The Excuse of Role by Rachel Martin, author, The Brave Art of Motherhood (Book Excerpt)

From an early age we’re assigned roles: hall monitors, lunch-line captains, student council presidents, shift leaders, camp counselors, resident assistants, and more. We give our kids and ourselves roles that define responsibility even further, such as using chore charts and assigning who’s in charge while we walk to the neighbor’s house and whose job it is to get the mail. Roles become even more defined in the workplace, where  we’re given a name tag, a business card, an office title, and a path of roles to get a promotion.

Roles don’t disappear as we age. In marriage (and relationships) there is often an invisible division of labor that develops. It’s an efficient way to divide responsibilities between two living in the same space. One person may be the only one who trims the kids’ nails, while the other always takes out the trash. Some roles are defined mutually, others by external forces. You may be the one to wake up early and get the kids ready for school because your husband’s the one who works third shift and gets home at 2 a.m. That’s a role given due to circumstances.

For the most part, roles provide order and a means to organize tasks. For example, the shift leader at Starbucks is there to ensure that orders are met, cups are stocked, the store is clean, and customers are happy. But sometimes in relationships (or life), we use those roles as excuses.

Note that roles should never be confused with basic responsibility. As parents, we have the responsibility to raise our kids, feed them, provide a home, keep them safe, and help mold them to be upstanding citizens. This is not debatable.

In my marriage, I was clearly given the role of homemaker and educator, not breadwinner. For more than fifteen years, I allowed my role to stop me from fixing our family’s deepening financial problems. When I attempted to make changes, ask questions, and take on even the smallest part of the financial role, I was reminded that was not my role. Instead of it being a mutual space of growth and responsibility, it became an isolated space of anger, passivity, and rebuke.

The hard truth was this: our bills needed to be opened, employment was required, the IRS should have been paid, our reliable transportation should not have been taken overnight, and I should not have had to rely on friends, family, and church for food long term.

Based solely on an assigned role, I denied myself the power to change something.

My kids also did not deserve their mom crying on the doorstep, helpless in her role, as she figured out how to tell them the truck was gone. They, too, deserved a rightly ordered life.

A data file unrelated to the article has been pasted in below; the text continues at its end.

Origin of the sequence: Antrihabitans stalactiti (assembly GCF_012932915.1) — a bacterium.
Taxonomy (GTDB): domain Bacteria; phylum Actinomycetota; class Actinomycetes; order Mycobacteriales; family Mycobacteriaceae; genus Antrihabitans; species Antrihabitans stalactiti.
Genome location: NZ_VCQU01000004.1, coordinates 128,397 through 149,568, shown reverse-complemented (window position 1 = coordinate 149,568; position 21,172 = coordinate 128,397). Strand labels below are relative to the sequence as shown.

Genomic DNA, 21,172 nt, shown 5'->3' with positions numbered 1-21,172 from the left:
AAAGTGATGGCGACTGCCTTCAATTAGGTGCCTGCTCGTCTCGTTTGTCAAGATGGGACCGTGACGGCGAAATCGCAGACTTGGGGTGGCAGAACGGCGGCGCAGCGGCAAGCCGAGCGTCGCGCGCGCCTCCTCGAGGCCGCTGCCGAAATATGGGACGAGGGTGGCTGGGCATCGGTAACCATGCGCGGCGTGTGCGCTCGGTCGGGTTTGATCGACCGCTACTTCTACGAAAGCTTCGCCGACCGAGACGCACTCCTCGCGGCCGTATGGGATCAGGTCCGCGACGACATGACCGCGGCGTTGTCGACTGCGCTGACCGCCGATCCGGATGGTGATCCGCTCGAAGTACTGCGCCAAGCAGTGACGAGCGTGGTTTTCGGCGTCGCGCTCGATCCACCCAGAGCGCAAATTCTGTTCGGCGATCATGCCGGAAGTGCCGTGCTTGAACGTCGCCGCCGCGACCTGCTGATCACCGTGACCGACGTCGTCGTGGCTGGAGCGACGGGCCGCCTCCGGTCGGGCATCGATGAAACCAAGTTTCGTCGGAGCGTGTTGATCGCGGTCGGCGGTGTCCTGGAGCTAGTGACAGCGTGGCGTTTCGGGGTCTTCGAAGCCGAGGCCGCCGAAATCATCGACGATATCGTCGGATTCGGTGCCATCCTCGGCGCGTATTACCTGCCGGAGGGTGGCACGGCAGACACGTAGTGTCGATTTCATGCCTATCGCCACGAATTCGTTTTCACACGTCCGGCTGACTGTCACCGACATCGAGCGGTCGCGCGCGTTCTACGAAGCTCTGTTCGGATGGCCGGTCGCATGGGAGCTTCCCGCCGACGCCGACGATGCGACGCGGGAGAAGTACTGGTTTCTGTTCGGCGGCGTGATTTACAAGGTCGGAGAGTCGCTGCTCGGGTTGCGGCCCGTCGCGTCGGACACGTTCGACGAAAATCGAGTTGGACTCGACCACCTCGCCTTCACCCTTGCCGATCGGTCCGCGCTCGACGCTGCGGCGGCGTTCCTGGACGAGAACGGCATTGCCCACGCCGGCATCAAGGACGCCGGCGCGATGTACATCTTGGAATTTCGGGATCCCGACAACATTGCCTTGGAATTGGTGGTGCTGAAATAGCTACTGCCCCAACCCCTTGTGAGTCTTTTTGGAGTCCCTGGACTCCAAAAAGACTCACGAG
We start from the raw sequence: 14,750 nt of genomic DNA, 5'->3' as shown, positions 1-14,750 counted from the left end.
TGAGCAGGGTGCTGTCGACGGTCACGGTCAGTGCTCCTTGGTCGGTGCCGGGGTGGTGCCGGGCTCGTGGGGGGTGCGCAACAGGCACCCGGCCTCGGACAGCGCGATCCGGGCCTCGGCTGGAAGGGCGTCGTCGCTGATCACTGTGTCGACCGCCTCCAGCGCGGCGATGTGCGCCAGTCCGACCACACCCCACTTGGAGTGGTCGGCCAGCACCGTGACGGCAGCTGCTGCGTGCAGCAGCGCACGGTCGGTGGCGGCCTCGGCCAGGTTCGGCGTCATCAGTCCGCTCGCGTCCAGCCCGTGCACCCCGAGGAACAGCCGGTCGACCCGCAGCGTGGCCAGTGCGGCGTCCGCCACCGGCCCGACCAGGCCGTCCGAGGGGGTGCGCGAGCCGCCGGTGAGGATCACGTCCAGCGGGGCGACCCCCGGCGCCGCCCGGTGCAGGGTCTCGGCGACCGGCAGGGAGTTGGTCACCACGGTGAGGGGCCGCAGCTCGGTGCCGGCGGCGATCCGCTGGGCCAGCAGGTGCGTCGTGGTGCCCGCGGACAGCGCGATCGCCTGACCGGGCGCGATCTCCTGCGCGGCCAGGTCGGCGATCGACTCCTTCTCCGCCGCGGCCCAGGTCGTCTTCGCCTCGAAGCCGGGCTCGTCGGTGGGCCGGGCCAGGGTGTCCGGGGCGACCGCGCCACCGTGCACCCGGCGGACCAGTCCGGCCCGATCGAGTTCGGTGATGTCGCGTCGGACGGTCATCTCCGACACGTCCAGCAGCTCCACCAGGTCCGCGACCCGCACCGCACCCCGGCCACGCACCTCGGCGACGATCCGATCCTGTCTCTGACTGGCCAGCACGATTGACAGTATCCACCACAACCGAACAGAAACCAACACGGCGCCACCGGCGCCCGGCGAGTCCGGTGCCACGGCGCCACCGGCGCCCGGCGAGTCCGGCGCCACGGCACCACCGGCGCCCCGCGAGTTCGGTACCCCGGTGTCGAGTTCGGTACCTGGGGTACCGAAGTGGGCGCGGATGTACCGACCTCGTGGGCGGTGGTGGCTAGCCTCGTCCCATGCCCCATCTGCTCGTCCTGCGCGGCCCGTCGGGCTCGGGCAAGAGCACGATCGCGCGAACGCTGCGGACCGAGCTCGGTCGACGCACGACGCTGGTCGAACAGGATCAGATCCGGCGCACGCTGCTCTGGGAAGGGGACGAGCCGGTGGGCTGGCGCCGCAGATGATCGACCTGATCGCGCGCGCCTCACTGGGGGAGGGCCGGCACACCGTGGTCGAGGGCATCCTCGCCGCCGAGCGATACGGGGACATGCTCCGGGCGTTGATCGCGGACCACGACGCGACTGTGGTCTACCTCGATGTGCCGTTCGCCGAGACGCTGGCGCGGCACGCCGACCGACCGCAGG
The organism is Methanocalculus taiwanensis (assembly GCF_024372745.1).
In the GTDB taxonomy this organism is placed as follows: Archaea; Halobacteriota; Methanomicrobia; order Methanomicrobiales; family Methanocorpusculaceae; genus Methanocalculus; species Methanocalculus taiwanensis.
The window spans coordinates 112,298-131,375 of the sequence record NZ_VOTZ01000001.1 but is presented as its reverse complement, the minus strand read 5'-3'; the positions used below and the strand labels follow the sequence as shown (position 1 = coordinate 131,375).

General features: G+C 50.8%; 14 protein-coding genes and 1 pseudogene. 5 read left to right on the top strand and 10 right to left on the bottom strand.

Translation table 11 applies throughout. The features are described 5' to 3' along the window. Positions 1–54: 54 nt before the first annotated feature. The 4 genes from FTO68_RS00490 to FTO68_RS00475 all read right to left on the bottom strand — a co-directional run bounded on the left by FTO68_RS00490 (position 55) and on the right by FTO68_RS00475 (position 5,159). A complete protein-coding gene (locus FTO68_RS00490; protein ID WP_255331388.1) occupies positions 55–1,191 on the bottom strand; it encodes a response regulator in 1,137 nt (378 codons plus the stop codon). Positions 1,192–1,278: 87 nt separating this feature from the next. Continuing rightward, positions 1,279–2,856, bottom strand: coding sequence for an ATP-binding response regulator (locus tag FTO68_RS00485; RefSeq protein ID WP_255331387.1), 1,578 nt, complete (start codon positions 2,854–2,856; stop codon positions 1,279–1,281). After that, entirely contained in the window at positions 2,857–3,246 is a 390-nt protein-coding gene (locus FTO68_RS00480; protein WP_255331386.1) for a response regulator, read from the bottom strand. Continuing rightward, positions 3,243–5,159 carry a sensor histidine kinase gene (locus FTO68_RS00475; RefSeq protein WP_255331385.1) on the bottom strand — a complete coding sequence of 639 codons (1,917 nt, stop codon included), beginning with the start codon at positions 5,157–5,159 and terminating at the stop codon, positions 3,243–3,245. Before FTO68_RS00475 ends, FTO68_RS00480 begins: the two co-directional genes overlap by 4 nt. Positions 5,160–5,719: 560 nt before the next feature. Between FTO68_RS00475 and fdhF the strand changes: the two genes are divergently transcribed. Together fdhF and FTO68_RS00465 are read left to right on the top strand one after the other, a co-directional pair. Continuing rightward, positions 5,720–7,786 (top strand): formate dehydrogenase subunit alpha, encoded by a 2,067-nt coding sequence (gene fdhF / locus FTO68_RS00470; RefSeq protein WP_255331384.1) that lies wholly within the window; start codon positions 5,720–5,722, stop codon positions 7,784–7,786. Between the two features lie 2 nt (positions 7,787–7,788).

That meant that despite the roles we started with, at a certain point I needed to remain homemaker and assume responsibilities as bread- winner as well. Someone needed to stop the cycle. It was imperative that I carefully and critically examined the roles I had accepted in my life. Maybe you do too. Do you dismiss yourself from change, responsibility, and choice due to a role you’ve adopted, accepted, or been assigned?

What changes need to be made in your life that you’ve been turning away from because of a role? Could you take over the finances? What about making that suggestion to your boss at work despite it not being in your wheelhouse? Could you find a way to volunteer even though your plate is full? Do you accept the age you are as a limiting factor?

Roles are great. Roles unchecked can become excuses.

Do you risk disrupting comfort in an attempt to take back the spaces in life that are neglected? Do you risk challenging the status quo and decide to pursue greatness?

In the true story of Erin Brockovich, this single mom didn’t allow her lack of education, money, and business knowledge to stop her from securing a job at a law firm during her family’s financial crisis. Once there, she didn’t let her role as assistant keep her from digging deep and uncovering critical details in a health lawsuit. She went on to be a key player in a class-action lawsuit, helping dozens of families. Because she didn’t let her role limit her, she went on to change not only her life but also the lives of  thousands.

Don’t ever let a role excuse you from taking responsibility.


Rachel believes in the power of the human spirit to overcome, to thrive and to find deep joy and because of that she pours out her heart as the writer of and author of The Brave Art of Motherhood. Her articles have been translated into over 25 languages, and her content has been featured in The Huffington Post, iVillage, The Today Show, Star Tribune, iVillage, Stuff New Zealand, PopSugar, Motherly, Parents, What to Expect, NBC Parents, etc. She speaks worldwide encouraging moms and entrepreneurs to live each day with purpose and drive.  She is a single mom to seven, and resides in Nashville, Tennessee.


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